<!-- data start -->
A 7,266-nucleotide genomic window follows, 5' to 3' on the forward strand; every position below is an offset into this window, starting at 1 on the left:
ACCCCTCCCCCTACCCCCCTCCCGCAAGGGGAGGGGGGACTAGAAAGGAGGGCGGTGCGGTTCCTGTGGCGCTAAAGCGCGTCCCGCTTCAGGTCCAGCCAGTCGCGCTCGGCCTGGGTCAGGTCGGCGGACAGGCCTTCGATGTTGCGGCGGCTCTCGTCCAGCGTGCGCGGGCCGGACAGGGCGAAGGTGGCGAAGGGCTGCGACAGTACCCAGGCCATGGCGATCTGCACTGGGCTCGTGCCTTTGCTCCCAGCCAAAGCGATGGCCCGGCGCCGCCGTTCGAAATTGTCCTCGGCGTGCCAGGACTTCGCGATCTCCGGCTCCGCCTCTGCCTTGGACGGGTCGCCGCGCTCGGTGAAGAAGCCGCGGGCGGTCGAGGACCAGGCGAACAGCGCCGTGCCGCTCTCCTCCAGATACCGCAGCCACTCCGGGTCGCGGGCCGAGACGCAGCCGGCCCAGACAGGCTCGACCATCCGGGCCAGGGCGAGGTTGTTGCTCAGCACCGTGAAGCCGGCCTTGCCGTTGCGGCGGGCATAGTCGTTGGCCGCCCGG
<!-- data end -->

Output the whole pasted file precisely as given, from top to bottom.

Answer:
A 7,266-nucleotide genomic window follows, 5' to 3' on the forward strand; every position below is an offset into this window, starting at 1 on the left:
ACCCCTCCCCCTACCCCCCTCCCGCAAGGGGAGGGGGGACTAGAAAGGAGGGCGGTGCGGTTCCTGTGGCGCTAAAGCGCGTCCCGCTTCAGGTCCAGCCAGTCGCGCTCGGCCTGGGTCAGGTCGGCGGACAGGCCTTCGATGTTGCGGCGGCTCTCGTCCAGCGTGCGCGGGCCGGACAGGGCGAAGGTGGCGAAGGGCTGCGACAGTACCCAGGCCATGGCGATCTGCACTGGGCTCGTGCCTTTGCTCCCAGCCAAAGCGATGGCCCGGCGCCGCCGTTCGAAATTGTCCTCGGCGTGCCAGGACTTCGCGATCTCCGGCTCCGCCTCTGCCTTGGACGGGTCGCCGCGCTCGGTGAAGAAGCCGCGGGCGGTCGAGGACCAGGCGAACAGCGCCGTGCCGCTCTCCTCCAGATACCGCAGCCACTCCGGGTCGCGGGCCGAGACGCAGCCGGCCCAGACAGGCTCGACCATCCGGGCCAGGGCGAGGTTGTTGCTCAGCACCGTGAAGCCGGCCTTGCCGTTGCGGCGGGCATAGTCGTTGGCCGCCCGG